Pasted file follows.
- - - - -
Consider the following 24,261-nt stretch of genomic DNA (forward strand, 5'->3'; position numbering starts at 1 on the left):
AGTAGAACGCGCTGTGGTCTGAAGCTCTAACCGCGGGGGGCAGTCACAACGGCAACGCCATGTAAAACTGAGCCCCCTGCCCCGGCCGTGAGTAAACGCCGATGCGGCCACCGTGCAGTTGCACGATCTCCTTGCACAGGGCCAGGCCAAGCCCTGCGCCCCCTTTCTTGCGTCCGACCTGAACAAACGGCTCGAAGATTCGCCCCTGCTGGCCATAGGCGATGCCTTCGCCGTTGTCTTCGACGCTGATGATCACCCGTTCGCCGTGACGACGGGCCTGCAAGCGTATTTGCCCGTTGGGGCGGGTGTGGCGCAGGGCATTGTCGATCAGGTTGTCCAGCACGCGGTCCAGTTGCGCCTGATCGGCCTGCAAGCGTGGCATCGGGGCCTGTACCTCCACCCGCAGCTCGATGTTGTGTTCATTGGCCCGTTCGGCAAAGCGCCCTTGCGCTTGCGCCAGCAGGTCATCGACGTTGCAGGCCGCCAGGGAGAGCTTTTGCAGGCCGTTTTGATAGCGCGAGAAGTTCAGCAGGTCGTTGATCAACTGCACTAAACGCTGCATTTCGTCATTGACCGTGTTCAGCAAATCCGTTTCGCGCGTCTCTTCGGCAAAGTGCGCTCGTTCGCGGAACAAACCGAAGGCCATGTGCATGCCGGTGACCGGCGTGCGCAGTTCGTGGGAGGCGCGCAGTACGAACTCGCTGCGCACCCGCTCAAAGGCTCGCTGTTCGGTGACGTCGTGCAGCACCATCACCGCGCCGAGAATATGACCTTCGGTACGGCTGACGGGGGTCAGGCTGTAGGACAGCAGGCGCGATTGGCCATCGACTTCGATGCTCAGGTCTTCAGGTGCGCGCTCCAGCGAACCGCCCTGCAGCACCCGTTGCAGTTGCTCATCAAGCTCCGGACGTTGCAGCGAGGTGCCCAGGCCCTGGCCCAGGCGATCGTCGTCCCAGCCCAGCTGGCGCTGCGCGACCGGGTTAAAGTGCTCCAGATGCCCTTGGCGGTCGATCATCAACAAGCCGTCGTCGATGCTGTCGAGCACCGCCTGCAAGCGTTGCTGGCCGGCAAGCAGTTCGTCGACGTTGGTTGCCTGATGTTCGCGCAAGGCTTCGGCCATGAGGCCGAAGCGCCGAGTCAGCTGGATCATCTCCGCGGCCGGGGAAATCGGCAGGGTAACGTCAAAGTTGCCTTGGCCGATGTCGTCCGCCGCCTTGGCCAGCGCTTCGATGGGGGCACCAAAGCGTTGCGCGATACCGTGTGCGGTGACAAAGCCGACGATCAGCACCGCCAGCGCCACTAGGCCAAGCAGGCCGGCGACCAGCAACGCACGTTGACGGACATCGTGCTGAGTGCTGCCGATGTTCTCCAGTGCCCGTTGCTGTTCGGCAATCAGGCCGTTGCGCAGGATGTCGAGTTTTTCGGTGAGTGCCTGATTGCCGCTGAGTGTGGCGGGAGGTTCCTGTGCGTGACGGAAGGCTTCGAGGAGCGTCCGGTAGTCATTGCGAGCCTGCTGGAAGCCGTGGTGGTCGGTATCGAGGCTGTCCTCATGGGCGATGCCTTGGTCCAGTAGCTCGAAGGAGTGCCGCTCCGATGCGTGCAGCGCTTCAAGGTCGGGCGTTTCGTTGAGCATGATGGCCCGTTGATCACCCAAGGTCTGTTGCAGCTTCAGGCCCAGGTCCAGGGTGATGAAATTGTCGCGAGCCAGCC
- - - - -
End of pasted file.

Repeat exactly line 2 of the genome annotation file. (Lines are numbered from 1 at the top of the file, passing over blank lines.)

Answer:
AGTAGAACGCGCTGTGGTCTGAAGCTCTAACCGCGGGGGGCAGTCACAACGGCAACGCCATGTAAAACTGAGCCCCCTGCCCCGGCCGTGAGTAAACGCCGATGCGGCCACCGTGCAGTTGCACGATCTCCTTGCACAGGGCCAGGCCAAGCCCTGCGCCCCCTTTCTTGCGTCCGACCTGAACAAACGGCTCGAAGATTCGCCCCTGCTGGCCATAGGCGATGCCTTCGCCGTTGTCTTCGACGCTGATGATCACCCGTTCGCCGTGACGACGGGCCTGCAAGCGTATTTGCCCGTTGGGGCGGGTGTGGCGCAGGGCATTGTCGATCAGGTTGTCCAGCACGCGGTCCAGTTGCGCCTGATCGGCCTGCAAGCGTGGCATCGGGGCCTGTACCTCCACCCGCAGCTCGATGTTGTGTTCATTGGCCCGTTCGGCAAAGCGCCCTTGCGCTTGCGCCAGCAGGTCATCGACGTTGCAGGCCGCCAGGGAGAGCTTTTGCAGGCCGTTTTGATAGCGCGAGAAGTTCAGCAGGTCGTTGATCAACTGCACTAAACGCTGCATTTCGTCATTGACCGTGTTCAGCAAATCCGTTTCGCGCGTCTCTTCGGCAAAGTGCGCTCGTTCGCGGAACAAACCGAAGGCCATGTGCATGCCGGTGACCGGCGTGCGCAGTTCGTGGGAGGCGCGCAGTACGAACTCGCTGCGCACCCGCTCAAAGGCTCGCTGTTCGGTGACGTCGTGCAGCACCATCACCGCGCCGAGAATATGACCTTCGGTACGGCTGACGGGGGTCAGGCTGTAGGACAGCAGGCGCGATTGGCCATCGACTTCGATGCTCAGGTCTTCAGGTGCGCGCTCCAGCGAACCGCCCTGCAGCACCCGTTGCAGTTGCTCATCAAGCTCCGGACGTTGCAGCGAGGTGCCCAGGCCCTGGCCCAGGCGATCGTCGTCCCAGCCCAGCTGGCGCTGCGCGACCGGGTTAAAGTGCTCCAGATGCCCTTGGCGGTCGATCATCAACAAGCCGTCGTCGATGCTGTCGAGCACCGCCTGCAAGCGTTGCTGGCCGGCAAGCAGTTCGTCGACGTTGGTTGCCTGATGTTCGCGCAAGGCTTCGGCCATGAGGCCGAAGCGCCGAGTCAGCTGGATCATCTCCGCGGCCGGGGAAATCGGCAGGGTAACGTCAAAGTTGCCTTGGCCGATGTCGTCCGCCGCCTTGGCCAGCGCTTCGATGGGGGCACCAAAGCGTTGCGCGATACCGTGTGCGGTGACAAAGCCGACGATCAGCACCGCCAGCGCCACTAGGCCAAGCAGGCCGGCGACCAGCAACGCACGTTGACGGACATCGTGCTGAGTGCTGCCGATGTTCTCCAGTGCCCGTTGCTGTTCGGCAATCAGGCCGTTGCGCAGGATGTCGAGTTTTTCGGTGAGTGCCTGATTGCCGCTGAGTGTGGCGGGAGGTTCCTGTGCGTGACGGAAGGCTTCGAGGAGCGTCCGGTAGTCATTGCGAGCCTGCTGGAAGCCGTGGTGGTCGGTATCGAGGCTGTCCTCATGGGCGATGCCTTGGTCCAGTAGCTCGAAGGAGTGCCGCTCCGATGCGTGCAGCGCTTCAAGGTCGGGCGTTTCGTTGAGCATGATGGCCCGTTGATCACCCAAGGTCTGTTGCAGCTTCAGGCCCAGGTCCAGGGTGATGAAATTGTCGCGAGCCAGCC